Dunkin' Brands Group Inc. (DNKN) and Planet Fitness Inc. (PLNT) reported strong earnings on Thursday. The two names share the same strange dynamic. They're growing sales and earnings at excellent rates, but their debt levels are through the roof. The weakness of the balance sheets leads me to question whether the share prices warrant the premiums they carry.
Dunkin' Brands reported first-quarter results that beat estimates. Revenues increased 5.9% year over year to $319.1 million. The company has done very well in allocating those revenues in a meaningful way. Operating income increased 12.8% to $101.4 million. Adjusted operating income rose 11.1%. Net income increased 4.3% to $52.3 million, while adjusted net income was up 2.8% to $55.9 million. Net income breaks down to $0.63 per share on a diluted basis. That's a 10.5% increase year over year.
Same-store sales were strong in the quarter. U.S. sales for Dunkin' stores and Baskin Robbins stores increased 2.4% and 2.8%, respectively. Global systemwide sales growth was 4.1%.
Dunkin' Brands provided 2019 guidance that seems to imply stagnant earnings year over year on a GAAP basis. Full-year 2019 GAAP earnings per share in the range of $2.63 to $2.72 would mark a weak performance relative to 2018's $2.71 per share. On an adjusted basis, the company expects earnings of $2.94 to $2.99 per share. When gauging a valuation, the stock is currently trading at around 28x forward earnings on a GAAP basis using the conservative low end of guidance.
To me the valuation is a problem. When you look at DNKN's balance sheet, the company is running an equity deficit of $691.2 million. That is a slight decrease from the $712.8 million deficit reported in December, but it still puts a sour note on the financial successes Dunkin' is achieving on the income statement.
How is one to pay a price-to-earnings (P/E) multiple of 28x earnings for a company with so much debt that it creates a deficit? Dunkin's long-term debt of $3 billion is vast relative to its cash position of $458 million. I think DNKN must maintain a consistent growth story or the amount of debt will begin to weigh on investors' minds.
DNKN shares are perched at all-time highs, and I'm not sure I'd call it a "Buy" off of these results. Sales were weak back in the fourth quarter, and Dunkin' relied on higher ticket per transaction to derive revenue growth. Overall, I just don't like the premium asked for a company running a deficit on the balance sheet when there has been some signs of slowing growth.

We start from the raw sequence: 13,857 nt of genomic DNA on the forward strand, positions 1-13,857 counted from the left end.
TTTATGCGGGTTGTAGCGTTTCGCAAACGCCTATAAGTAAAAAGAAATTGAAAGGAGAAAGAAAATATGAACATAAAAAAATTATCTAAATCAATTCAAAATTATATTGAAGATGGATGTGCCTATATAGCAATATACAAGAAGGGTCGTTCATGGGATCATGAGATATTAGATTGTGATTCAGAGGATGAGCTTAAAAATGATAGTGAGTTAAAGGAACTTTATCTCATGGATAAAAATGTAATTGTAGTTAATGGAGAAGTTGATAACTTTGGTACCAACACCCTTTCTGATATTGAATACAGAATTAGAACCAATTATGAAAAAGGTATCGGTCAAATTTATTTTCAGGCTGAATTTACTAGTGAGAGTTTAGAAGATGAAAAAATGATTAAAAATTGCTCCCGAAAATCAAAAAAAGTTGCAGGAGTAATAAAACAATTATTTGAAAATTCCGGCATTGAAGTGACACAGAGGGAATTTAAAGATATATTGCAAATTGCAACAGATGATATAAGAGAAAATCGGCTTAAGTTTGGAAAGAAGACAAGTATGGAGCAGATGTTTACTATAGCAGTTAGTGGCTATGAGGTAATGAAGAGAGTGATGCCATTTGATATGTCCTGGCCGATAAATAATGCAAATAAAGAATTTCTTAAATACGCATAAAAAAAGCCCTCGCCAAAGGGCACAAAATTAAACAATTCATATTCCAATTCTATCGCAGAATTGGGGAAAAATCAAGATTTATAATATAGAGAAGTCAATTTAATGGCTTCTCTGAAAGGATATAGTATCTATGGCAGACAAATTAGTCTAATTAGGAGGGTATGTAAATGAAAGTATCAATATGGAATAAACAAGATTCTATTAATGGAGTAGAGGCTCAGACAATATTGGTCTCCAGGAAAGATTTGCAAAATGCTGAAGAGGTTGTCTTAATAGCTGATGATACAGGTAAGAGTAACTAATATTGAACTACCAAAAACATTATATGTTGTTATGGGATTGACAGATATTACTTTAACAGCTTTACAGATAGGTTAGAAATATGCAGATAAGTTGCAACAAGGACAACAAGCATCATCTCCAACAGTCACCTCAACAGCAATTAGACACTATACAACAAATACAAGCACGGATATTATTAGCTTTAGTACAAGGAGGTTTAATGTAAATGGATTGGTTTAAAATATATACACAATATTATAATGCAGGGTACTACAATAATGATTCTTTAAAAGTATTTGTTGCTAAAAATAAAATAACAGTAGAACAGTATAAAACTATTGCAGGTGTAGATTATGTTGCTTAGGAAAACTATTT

I've said it many times. It's difficult to find a stock with more consistent and impressive sales and earnings numbers in the past five years than Planet Fitness.
Consequently, the stock has performed exceptionally well, outpacing the S&P 500 by a wide margin. Thursday's first-quarter results were strong in terms of revenue and earnings growth, though earnings were a bit unexciting compared to expectations. Now with PLNT shares sitting near all-time highs, investing in Planet Fitness is a tougher contemplation. The king of gyms -- or the franchising and marketing of them -- has the same ugly picture on its balance sheet.
Revenues increased by 22.7% year over year to $148.8 million. That's a pretty darn good growth rate. Franchise revenue continues to be the main source of cash for Planet Fitness. Revenue from franchises increased 20.4% to $65.8 million. Same-store sales within the segment increased 10.3%. Within the Corporate gym locations, revenues increased 16.3% to $38 million year over year. Equipment sales are doing exceptionally well. New sales, as well as replacement equipment sales, increased 32.3% to $45 million.
It's tough not to like a company that increased net income by 34.7% to $31.6 million. Net income attributable to Planet Fitness broke down to $0.32 per diluted share vs. $0.23 per share last year. On an adjusted basis, the company reported diluted earnings of $0.35 per share.
By all accounts, those are some great numbers. Ironically, the stock fell nearly 10% in after-hours trading and was off more than 5% before Friday's opening bell. Estimates on Morningstar listed expected earnings per share of $0.34. I think the unadjusted earnings beat of $0.01 and the earnings miss on a GAAP basis are disappointing when you consider the premium for the shares as well as the poor balance sheet.
There was a decent decrease in the deficit in total stockholders' equity, but Planet Fitness is still running a total stockholders' deficit of $354 million. Planet Fitness has long-term debt of $1.15 billion. I reiterate the same argument here that I made on Dunkin' Brands. Planet Fitness is an expensive stock with poor equity. For PLNT to keep momentum, there must continual earnings growth, which explains the post-earnings pullback.
This far into a market cycle and at all-time highs on the exchanges, I think it wise to start being a little more cognizant of stocks with weak balance sheets. If something bad were to occur, they're not as prepared. Furthermore, the stocks seem more open to downswings if bad news happens.